- I am woefully behind in my scrapbooking ventures.
- On Friday morning, I was slammed by sinus pain and congestion that arrived on the heels of a night marked by little sleep. My husband is still recovering from his own bout with what appears to be a virus, yet he managed to share his germs with me, inconsiderate of my plans to go away for the weekend. He strongly suggested that I stay home instead.
- On Friday afternoon, the friends who had driven down from Canada to meet me halfway between their homes and mine at our mutual destination discovered my plight and offered to drive further to pick me up if I was unable to drive. At such generosity I could only think that If they were foolish enough to care not for their own health, why should I be miserable at home when I could be surrounded by friends and sleep in the Canuck Party Trailer?
- So I packed my supplies — cold medicine and Kleenex included — and drove north to the scrapbooking retreat, minus my actual scrapbooking materials. This was not an oversight.
- Scrapbooking retreats are not just for scrapbooking. While my friends cropped, I finished up 2 fleece blankets and made earrings (I don’t know how many — I stopped counting.) Some of the earrings were set aside for the upcoming farmer’s market season, some were given as gifts, and some were sold then and there.
- Made-to-order earrings created on-site is a good way to save on time, packaging and shipping.
- I managed 8 hours of sleep each night of the retreat — a first among all such ventures.
- Taking “shots” of Guaifenesin every 4 hours helps chase down the Sudafed and Tylenol but did not entirely solve all ills. My hoarse voice did not gain relief from such common assistance. Prophylactic Fireball may have helped save the weekend thusly.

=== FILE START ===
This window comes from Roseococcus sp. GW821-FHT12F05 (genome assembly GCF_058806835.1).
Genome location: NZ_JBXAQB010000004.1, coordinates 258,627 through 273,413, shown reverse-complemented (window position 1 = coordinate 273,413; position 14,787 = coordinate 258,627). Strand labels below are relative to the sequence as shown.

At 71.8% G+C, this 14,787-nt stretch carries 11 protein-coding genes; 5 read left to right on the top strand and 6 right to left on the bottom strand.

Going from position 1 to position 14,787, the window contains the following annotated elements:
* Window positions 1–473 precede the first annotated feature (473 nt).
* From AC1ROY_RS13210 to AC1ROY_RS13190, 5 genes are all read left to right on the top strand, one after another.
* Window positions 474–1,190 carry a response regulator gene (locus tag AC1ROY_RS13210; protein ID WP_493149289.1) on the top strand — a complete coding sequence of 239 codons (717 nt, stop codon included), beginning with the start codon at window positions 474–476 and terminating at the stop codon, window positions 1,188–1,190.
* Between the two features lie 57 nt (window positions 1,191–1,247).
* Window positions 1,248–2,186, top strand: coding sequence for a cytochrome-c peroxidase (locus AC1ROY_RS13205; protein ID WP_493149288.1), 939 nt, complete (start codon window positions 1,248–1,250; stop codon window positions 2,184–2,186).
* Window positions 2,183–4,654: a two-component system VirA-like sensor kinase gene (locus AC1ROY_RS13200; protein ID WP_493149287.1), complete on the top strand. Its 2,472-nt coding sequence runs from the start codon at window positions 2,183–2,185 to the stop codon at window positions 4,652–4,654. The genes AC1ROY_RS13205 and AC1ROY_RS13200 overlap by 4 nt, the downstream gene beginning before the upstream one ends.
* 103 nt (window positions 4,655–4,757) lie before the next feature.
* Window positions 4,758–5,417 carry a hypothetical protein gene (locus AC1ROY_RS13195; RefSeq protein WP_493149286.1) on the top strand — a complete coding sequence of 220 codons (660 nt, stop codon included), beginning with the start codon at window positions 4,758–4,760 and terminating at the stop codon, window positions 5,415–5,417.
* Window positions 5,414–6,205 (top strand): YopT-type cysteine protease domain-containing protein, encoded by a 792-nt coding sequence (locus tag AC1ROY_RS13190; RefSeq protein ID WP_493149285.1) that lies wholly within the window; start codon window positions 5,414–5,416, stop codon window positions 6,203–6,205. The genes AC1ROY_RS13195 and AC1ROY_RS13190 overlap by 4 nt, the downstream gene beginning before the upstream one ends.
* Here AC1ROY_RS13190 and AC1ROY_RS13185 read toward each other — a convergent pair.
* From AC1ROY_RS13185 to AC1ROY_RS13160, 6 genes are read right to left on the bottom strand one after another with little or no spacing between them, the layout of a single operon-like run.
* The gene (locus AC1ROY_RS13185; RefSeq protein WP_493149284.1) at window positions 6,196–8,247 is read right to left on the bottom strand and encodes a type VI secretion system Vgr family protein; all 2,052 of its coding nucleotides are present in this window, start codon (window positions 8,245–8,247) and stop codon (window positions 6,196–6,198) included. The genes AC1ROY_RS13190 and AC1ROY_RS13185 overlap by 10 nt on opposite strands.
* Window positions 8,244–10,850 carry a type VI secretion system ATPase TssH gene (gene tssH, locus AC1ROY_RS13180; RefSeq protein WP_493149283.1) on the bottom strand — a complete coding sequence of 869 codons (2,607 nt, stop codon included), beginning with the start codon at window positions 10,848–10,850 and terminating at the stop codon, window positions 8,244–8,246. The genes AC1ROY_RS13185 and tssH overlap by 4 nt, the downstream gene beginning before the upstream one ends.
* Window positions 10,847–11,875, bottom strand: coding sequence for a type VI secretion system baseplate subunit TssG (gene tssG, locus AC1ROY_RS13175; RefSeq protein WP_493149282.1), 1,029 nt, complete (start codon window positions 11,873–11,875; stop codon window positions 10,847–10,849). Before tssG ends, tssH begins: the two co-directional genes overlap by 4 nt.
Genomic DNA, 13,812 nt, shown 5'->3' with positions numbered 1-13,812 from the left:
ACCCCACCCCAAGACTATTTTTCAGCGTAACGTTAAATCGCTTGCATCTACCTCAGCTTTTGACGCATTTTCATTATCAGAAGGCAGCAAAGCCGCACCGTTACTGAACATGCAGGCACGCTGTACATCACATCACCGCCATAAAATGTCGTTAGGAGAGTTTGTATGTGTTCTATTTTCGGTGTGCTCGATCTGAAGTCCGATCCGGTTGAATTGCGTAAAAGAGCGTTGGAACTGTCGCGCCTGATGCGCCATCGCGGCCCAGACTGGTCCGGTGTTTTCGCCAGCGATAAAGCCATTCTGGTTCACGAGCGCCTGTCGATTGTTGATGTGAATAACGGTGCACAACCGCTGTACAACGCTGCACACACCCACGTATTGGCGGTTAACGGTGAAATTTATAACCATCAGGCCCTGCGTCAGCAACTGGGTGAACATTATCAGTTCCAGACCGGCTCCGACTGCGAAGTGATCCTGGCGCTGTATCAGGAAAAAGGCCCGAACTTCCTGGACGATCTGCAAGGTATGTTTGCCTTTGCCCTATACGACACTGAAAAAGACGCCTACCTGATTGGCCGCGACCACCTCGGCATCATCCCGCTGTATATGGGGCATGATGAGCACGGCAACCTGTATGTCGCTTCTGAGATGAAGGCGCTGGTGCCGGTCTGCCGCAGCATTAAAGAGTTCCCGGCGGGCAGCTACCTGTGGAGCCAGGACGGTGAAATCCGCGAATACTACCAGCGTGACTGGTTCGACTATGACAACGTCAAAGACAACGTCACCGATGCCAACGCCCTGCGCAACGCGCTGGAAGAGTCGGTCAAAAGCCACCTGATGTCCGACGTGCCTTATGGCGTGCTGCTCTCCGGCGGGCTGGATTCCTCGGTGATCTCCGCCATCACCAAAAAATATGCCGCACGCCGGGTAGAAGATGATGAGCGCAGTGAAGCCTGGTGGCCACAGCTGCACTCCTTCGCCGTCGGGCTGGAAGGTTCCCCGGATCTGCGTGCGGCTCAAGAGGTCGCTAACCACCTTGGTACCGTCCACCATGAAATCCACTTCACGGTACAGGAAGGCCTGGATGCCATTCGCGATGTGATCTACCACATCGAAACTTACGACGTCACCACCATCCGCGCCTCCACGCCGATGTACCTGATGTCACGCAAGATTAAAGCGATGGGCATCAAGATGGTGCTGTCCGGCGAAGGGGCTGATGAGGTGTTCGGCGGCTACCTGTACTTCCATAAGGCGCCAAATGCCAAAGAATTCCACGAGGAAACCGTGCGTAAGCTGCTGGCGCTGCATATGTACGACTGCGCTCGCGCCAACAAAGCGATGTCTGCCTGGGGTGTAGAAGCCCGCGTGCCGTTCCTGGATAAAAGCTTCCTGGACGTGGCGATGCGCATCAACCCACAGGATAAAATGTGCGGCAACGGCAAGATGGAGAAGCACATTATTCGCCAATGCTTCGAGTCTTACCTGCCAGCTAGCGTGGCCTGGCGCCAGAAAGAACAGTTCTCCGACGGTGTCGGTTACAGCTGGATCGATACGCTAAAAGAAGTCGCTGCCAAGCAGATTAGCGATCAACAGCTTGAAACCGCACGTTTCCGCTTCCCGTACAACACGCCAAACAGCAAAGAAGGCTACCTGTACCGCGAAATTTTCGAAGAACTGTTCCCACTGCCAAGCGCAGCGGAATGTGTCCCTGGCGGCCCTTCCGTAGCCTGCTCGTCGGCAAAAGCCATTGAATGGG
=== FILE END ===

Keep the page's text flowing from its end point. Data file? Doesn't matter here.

- This is an ingenious invention:
- Composing a blog post while watching the Laurence Olivier version of “Hamlet” can be credited for the strange writing here.
I got home from a meeting last night to find that KCINNOTX had been thinking of me. This card was in my mailbox. Thanks, BB! :)
No beer was turned green in the making of this card or the celebrating of this holiday by either of us. We prefer our Guinness unadulterated. Please pass the corned beef and cabbage!
The iconic clock tower is all that is left of the railroad depot that originally dominated this piece of land. Burlington Northern donated the land for Expo 74 and the result is a lovely park that anchors various events in downtown Spokane.
This is what it looked like before it became a park:
The old rail yards became the location of Expo ’74. Now known as Riverfront Park, the Spokane River flows past meadows used for outdoor concerts, the opera house, the convention center, sculptures, walking and biking paths, and an historic 1909 Looff Carousel.
This is a “recipe” that was used by another city just 12 years later, when Vancouver, British Columbia, hosted Expo ’86. Old rail yards and run-down property were turned into a beautiful showplace for the city to enjoy long after the Exposition left town.
**The photograph showing an Expo ’74 official program was found at https://www.flickr.com/photos/expomuseum/3505956193/in/set-72157617763182810
**All other photographs are my own, although obviously I took photos of old public images that were on display for all to see at Riverfront Park.
Last summer, the City of Spokane marked the 40th birthday of our infamous garbage-eating goat. There was birthday cake served to the people who came to the party and a special beer served at the Irish pub across the street from the goat’s park home.
I have been remiss in sharing with you the interesting places we have here, so I will be making an effort in posting My Town Monday pieces on a semi-regular basis. What better time than the lunar new year named for a goat?
Did you celebrate the lunar new year over the past two weeks?